You can verify that your load balancer is sending requests correctly to your existing Confluence server by simply accessing Confluence through the load balancer and creating a page then checking that this page can be viewed/edited by another machine through the load balancer.

Troubleshooting

If you have problems with the above procedure, please see our Cluster Troubleshooting guide.

If you are testing Confluence Data Center by running the cluster on a single machine, please refer to our developer instructions on Starting a Confluence cluster on a single machine.

Upgrading a cluster

It is important that upgrades follow the procedure for Upgrading Confluence Data Center.

This guide covers the process of migrating from Confluence Server to Confluence Data Center, which is a clustered solution.

If you are installing Confluence for the first time (you do not have any existing Confluence data to migrate), see Installing Confluence Data Center.

Moving from Server to Data Center

Clustering requirements and terminology

To run Confluence in a cluster you must:

  • have a clustered license
  • use an external database
  • use a load balancer with session affinity in front of the cluster
  • have a shared directory that is accessible by the same path to all cluster nodes (this will be your shared home directory)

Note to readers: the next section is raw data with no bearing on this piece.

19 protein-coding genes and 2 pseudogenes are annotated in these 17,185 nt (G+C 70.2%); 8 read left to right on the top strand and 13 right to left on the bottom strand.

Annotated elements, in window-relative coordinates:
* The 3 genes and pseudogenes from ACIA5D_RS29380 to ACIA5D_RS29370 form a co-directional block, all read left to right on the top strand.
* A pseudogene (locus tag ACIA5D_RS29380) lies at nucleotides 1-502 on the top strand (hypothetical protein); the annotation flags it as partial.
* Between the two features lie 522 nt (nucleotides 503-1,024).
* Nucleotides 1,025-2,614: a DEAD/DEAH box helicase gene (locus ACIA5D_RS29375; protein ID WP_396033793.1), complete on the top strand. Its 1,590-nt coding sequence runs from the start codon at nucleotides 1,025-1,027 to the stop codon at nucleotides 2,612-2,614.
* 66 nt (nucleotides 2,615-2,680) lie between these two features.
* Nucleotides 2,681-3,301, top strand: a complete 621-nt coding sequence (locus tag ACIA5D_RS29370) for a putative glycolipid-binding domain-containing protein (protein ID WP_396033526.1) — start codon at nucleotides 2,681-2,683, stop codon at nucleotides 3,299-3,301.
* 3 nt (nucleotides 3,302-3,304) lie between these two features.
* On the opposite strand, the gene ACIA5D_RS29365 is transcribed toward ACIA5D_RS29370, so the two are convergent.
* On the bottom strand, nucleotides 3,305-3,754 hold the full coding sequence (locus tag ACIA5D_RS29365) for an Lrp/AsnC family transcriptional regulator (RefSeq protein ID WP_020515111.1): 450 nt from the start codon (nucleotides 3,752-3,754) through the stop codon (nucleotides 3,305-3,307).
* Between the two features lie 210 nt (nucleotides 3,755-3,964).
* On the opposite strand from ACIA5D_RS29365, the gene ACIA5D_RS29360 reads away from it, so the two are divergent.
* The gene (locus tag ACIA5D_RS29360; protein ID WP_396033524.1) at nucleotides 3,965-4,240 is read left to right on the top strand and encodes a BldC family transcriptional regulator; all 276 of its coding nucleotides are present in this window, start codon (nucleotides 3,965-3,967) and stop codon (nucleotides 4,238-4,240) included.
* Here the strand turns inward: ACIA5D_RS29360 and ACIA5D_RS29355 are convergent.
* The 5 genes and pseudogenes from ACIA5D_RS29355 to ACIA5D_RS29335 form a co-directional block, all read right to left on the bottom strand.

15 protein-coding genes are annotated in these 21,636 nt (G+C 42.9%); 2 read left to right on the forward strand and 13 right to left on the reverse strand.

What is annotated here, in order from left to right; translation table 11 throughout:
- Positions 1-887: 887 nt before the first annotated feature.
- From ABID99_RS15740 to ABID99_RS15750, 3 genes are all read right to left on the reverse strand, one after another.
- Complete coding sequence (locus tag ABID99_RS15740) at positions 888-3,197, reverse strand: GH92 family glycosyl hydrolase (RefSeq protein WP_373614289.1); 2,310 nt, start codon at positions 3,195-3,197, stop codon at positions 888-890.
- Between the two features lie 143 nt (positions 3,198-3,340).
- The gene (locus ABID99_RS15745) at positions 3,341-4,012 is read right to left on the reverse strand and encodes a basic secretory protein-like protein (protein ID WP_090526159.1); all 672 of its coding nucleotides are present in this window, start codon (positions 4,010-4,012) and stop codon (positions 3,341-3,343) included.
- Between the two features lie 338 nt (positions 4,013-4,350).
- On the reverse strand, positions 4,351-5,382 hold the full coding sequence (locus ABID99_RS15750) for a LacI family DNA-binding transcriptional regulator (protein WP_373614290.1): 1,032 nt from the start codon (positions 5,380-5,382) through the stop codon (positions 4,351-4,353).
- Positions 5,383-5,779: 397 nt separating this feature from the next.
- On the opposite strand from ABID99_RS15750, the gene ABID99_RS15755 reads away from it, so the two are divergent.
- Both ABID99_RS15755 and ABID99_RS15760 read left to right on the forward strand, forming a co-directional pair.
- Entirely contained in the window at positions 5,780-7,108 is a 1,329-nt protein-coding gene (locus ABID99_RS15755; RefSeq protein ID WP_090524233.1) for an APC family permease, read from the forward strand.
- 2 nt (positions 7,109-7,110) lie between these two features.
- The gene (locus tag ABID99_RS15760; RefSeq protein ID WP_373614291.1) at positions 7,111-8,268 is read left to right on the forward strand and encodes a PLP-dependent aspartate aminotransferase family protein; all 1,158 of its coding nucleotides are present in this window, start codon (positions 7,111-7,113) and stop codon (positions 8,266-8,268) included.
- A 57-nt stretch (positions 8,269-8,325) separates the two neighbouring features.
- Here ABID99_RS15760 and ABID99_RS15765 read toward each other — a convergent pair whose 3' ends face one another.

• use OAth authentication if you have application links to other Atlassian products (such as JIRA).

If you need a Confluence Data Center evaluation license please contact us.

In this guide we’ll use the following terminology:
  • installation directory – this is the directory where Confluence is installed.
  • local home directory – this is the home or data directory on each node (in non-clustered Confluence this is simply known as the home directory).
  • shared home directory – is is the directory you created that is accessible to all nodes in the cluster via the same path.

At the end of the installation process you will have an installation directory and local home directory on each node and a single shared home directory (for example in a two node cluster you would have a total of 5 directories).